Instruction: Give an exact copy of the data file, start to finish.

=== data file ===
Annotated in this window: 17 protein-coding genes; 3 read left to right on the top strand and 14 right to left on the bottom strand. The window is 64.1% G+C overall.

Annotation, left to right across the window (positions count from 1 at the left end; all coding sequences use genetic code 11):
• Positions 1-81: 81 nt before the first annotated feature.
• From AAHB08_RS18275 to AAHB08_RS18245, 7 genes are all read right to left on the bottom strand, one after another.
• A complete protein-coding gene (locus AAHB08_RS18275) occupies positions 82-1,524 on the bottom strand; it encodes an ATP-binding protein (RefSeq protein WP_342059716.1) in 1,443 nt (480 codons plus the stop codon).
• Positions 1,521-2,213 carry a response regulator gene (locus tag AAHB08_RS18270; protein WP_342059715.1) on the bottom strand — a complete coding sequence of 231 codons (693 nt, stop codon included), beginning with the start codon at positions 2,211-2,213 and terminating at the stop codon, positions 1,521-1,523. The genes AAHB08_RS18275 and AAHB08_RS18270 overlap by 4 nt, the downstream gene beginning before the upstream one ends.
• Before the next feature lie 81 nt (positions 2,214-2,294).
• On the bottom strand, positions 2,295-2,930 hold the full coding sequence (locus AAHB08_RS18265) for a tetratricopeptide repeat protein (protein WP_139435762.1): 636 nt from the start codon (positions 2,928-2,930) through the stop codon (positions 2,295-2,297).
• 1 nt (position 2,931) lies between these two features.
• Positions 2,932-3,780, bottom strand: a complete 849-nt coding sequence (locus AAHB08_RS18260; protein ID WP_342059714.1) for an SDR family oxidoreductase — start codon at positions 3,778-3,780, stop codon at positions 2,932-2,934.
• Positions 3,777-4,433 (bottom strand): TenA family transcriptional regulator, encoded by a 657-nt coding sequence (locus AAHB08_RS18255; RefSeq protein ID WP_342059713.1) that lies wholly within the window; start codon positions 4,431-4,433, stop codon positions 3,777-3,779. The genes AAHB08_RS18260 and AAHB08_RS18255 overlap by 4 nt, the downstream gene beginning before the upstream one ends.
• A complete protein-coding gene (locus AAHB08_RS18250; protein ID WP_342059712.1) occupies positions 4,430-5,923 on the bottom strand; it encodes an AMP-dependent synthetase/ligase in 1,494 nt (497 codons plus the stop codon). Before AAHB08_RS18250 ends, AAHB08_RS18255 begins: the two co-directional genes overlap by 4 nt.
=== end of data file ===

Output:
Annotated in this window: 17 protein-coding genes; 3 read left to right on the top strand and 14 right to left on the bottom strand. The window is 64.1% G+C overall.

Annotation, left to right across the window (positions count from 1 at the left end; all coding sequences use genetic code 11):
• Positions 1-81: 81 nt before the first annotated feature.
• From AAHB08_RS18275 to AAHB08_RS18245, 7 genes are all read right to left on the bottom strand, one after another.
• A complete protein-coding gene (locus AAHB08_RS18275) occupies positions 82-1,524 on the bottom strand; it encodes an ATP-binding protein (RefSeq protein WP_342059716.1) in 1,443 nt (480 codons plus the stop codon).
• Positions 1,521-2,213 carry a response regulator gene (locus tag AAHB08_RS18270; protein WP_342059715.1) on the bottom strand — a complete coding sequence of 231 codons (693 nt, stop codon included), beginning with the start codon at positions 2,211-2,213 and terminating at the stop codon, positions 1,521-1,523. The genes AAHB08_RS18275 and AAHB08_RS18270 overlap by 4 nt, the downstream gene beginning before the upstream one ends.
• Before the next feature lie 81 nt (positions 2,214-2,294).
• On the bottom strand, positions 2,295-2,930 hold the full coding sequence (locus AAHB08_RS18265) for a tetratricopeptide repeat protein (protein WP_139435762.1): 636 nt from the start codon (positions 2,928-2,930) through the stop codon (positions 2,295-2,297).
• 1 nt (position 2,931) lies between these two features.
• Positions 2,932-3,780, bottom strand: a complete 849-nt coding sequence (locus AAHB08_RS18260; protein ID WP_342059714.1) for an SDR family oxidoreductase — start codon at positions 3,778-3,780, stop codon at positions 2,932-2,934.
• Positions 3,777-4,433 (bottom strand): TenA family transcriptional regulator, encoded by a 657-nt coding sequence (locus AAHB08_RS18255; RefSeq protein ID WP_342059713.1) that lies wholly within the window; start codon positions 4,431-4,433, stop codon positions 3,777-3,779. The genes AAHB08_RS18260 and AAHB08_RS18255 overlap by 4 nt, the downstream gene beginning before the upstream one ends.
• A complete protein-coding gene (locus AAHB08_RS18250; protein ID WP_342059712.1) occupies positions 4,430-5,923 on the bottom strand; it encodes an AMP-dependent synthetase/ligase in 1,494 nt (497 codons plus the stop codon). Before AAHB08_RS18250 ends, AAHB08_RS18255 begins: the two co-directional genes overlap by 4 nt.